drug patents

Gilead Sciences made $3 billion selling the drug, used to prevent the spread of HIV, last year.
Pharma has developed all sorts of devious tricks to extend the duration of its patent monopoly on older drugs and also works hard to develop new "me too" drugs that provide no advantage to patients, but protect its monopoly pricing power.
There are many serious issues raised by the Trans-Pacific Partnership (TPP), but the one that may have the greatest long-term impact is its provisions on drug patents. The explicit purpose is to make patent protection stronger and longer. While these provisions are likely to lead to higher drug prices in the United States, they will have their greatest impact in the developing world. In most developing countries, drugs are far cheaper than in the United States. This is especially the case in India. The country has a world-class generic industry that produces high-quality drugs that typically sell for a small fraction of the price in the United States. The U.S. drug industry desperately wants to eliminate this sort of price gap, which can exceed a ratio of one hundred to one. This should have everyone very worried.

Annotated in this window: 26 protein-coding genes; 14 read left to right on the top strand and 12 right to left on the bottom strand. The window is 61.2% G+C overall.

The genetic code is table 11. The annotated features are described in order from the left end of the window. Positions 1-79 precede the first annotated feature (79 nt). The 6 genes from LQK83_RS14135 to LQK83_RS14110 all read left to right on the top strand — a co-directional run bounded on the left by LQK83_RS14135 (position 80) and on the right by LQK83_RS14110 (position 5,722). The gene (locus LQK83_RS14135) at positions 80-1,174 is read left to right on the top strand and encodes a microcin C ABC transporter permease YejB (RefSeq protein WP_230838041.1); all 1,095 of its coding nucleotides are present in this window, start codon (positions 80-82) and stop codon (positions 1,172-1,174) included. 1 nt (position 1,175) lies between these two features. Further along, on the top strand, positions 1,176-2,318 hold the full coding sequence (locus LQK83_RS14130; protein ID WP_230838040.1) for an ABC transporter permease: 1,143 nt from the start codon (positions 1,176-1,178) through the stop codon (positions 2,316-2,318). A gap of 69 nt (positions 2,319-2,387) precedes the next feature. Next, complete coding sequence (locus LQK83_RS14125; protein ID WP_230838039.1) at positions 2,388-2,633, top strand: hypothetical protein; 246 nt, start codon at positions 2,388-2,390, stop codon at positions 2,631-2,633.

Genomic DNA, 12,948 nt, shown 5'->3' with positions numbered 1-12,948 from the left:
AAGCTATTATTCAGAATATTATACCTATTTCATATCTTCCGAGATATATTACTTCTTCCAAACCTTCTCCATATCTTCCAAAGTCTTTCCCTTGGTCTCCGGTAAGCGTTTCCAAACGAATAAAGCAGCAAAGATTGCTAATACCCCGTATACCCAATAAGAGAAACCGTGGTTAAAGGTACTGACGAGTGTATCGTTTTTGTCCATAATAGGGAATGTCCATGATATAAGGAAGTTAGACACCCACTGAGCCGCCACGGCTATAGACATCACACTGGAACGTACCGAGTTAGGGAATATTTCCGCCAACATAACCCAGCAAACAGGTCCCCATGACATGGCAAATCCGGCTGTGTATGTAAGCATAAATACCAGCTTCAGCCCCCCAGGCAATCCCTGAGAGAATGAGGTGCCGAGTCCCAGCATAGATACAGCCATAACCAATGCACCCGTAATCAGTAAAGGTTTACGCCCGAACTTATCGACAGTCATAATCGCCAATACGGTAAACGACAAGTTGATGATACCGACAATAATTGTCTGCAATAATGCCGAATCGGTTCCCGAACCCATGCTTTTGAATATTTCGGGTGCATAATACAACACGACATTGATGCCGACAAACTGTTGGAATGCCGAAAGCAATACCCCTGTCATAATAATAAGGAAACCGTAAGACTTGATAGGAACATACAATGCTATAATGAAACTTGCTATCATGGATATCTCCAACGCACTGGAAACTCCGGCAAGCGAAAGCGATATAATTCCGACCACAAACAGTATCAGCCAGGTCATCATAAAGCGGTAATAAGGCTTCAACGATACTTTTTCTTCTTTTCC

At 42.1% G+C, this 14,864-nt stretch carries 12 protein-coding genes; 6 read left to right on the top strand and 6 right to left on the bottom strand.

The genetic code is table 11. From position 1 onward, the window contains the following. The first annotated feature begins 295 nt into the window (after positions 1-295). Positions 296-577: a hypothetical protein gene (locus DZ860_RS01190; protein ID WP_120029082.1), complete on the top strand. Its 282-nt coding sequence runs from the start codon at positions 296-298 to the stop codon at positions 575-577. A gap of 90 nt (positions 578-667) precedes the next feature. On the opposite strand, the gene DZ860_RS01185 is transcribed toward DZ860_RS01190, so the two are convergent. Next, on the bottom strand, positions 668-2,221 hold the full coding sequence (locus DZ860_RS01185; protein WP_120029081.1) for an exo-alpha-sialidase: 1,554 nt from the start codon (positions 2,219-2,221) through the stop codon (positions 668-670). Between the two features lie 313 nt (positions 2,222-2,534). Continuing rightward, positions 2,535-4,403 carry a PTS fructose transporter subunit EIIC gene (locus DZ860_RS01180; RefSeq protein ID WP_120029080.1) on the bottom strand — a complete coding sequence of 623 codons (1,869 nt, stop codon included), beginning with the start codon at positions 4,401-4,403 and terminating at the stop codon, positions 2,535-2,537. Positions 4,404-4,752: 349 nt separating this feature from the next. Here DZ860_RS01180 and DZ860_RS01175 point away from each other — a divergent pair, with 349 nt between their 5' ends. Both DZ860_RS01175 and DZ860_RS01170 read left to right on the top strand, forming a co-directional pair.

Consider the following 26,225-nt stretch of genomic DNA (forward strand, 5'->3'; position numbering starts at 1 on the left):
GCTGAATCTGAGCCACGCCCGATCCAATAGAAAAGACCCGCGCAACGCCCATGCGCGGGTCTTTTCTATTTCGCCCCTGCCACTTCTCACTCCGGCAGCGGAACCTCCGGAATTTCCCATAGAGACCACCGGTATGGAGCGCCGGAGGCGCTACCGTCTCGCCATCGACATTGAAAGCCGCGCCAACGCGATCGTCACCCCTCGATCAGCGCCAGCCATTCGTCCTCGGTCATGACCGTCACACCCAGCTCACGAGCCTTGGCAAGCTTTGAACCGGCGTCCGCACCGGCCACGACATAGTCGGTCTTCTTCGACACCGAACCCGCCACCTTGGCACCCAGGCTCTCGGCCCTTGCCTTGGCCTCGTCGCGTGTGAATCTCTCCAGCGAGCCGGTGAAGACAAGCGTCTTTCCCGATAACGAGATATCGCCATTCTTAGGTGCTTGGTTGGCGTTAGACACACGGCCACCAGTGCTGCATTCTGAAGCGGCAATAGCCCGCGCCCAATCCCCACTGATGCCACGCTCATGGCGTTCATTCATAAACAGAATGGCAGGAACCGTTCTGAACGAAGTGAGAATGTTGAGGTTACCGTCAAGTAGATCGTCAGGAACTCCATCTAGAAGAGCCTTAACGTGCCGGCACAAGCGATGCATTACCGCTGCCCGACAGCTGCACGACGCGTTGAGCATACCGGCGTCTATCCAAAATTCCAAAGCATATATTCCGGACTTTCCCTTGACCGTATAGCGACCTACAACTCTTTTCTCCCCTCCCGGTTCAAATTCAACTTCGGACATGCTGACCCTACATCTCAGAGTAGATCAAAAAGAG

But the recent executive branch acclaim for Doctors Without Borders obscures a long-running struggle between the humanitarian
Buried under fancy-sounding terms like Trade Related Intellectual Property Rights (TRIPS) and Special 301 is the real irony that availability of cheap drugs is not just a concern for the poor in an India or a China, but also for the poor back home in the US.
Have you ever noticed how warnings about dangerous prescription drug always seem to surface after the drug is no longer marketed
The Obama administration and members of Congress are pressing India to curb its generic medication industry.
Rep. Henry Waxman (D-Calif.) also extolled the importance of access to inexpensive medications for PEPFAR, which has seen
The costs of protectionism can be large, as economists frequently point out when discussing 20 percent tariffs in steel. For some reason they become strangely silent when it comes to patent protection that raise the price of drugs by 1,000 percent.
But what if you want to incentivize investment in bold new drugs instead of me-too drugs? What if you want to encourage research into new areas that tangibly improve people's health? Then maybe, like India, you would only grant patents when that higher standard is met.